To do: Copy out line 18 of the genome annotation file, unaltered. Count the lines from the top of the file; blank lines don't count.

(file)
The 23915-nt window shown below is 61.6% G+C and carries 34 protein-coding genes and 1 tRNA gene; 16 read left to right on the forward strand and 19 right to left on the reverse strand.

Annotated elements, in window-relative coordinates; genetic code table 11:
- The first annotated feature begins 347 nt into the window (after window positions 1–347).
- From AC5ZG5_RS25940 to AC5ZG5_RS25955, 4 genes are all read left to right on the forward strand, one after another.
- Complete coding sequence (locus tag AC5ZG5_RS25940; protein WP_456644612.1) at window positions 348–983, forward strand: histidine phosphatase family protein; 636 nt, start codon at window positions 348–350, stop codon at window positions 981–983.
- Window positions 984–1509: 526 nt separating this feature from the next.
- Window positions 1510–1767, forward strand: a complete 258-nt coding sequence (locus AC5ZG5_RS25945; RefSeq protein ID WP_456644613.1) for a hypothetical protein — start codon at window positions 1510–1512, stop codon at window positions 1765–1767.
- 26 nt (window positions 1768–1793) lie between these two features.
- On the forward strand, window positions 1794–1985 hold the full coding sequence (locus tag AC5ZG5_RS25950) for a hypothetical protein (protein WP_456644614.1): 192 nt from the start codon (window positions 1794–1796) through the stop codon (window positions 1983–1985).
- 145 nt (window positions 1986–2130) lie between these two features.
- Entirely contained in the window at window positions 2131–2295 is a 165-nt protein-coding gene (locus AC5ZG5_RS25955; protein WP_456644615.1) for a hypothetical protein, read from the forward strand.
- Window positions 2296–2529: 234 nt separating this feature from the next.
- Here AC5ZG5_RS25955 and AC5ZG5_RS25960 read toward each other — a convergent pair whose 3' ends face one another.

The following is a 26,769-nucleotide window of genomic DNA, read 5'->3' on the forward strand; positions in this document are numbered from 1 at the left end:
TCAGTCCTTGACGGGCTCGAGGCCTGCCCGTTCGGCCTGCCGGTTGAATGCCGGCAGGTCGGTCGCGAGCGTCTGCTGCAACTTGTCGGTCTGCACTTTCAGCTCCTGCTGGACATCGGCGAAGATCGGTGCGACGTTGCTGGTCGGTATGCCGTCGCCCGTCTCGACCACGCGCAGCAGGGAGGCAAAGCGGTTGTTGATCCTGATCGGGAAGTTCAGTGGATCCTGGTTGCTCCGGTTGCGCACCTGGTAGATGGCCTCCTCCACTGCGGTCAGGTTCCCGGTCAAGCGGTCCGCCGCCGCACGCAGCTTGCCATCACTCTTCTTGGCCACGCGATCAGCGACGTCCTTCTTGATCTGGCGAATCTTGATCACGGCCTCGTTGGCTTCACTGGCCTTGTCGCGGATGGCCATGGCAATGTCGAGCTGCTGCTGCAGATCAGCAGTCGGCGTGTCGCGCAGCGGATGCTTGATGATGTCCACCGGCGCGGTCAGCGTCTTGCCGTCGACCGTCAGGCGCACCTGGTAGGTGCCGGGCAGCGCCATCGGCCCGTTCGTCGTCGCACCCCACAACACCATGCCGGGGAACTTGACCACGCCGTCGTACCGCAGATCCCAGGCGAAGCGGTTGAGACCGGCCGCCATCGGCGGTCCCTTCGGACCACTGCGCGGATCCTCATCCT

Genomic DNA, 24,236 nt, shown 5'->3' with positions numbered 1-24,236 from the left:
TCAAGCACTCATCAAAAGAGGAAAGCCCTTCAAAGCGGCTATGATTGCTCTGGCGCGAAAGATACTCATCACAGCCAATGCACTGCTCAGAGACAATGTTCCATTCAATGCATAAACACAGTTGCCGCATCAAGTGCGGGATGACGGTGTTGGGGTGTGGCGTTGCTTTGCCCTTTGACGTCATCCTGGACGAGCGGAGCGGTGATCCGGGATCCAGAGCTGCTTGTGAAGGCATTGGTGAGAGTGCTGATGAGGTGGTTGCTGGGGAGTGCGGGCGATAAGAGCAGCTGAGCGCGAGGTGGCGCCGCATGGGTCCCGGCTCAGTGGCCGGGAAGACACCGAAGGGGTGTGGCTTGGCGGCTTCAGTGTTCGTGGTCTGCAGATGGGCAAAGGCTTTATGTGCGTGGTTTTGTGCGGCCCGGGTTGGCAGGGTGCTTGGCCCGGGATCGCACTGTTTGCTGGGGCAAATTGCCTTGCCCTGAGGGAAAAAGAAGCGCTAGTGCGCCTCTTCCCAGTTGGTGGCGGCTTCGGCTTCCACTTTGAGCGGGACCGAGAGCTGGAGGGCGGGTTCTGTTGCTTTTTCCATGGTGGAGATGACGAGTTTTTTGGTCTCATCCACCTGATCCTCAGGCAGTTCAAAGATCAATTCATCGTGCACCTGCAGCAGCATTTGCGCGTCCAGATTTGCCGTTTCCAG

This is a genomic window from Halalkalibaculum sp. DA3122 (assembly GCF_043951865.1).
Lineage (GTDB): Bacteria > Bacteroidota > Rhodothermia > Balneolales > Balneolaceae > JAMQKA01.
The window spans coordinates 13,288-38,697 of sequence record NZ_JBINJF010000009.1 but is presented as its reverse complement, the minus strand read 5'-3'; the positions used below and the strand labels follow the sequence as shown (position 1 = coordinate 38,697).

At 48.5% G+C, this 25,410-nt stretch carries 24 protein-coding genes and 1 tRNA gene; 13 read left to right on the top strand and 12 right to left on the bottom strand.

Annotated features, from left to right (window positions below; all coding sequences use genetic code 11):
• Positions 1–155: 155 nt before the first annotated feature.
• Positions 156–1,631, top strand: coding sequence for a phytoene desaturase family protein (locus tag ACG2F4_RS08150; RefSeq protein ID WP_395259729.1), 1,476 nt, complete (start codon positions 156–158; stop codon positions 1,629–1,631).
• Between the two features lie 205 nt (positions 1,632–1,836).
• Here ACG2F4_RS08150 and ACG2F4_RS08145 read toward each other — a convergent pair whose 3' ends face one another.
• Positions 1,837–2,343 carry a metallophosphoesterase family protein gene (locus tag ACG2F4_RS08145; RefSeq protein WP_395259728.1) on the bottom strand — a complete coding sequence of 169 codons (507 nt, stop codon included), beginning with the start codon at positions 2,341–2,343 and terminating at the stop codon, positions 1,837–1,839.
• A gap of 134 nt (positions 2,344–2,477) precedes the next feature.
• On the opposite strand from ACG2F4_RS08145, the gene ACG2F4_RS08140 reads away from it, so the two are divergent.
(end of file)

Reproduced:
This is a genomic window from Halalkalibaculum sp. DA3122 (assembly GCF_043951865.1).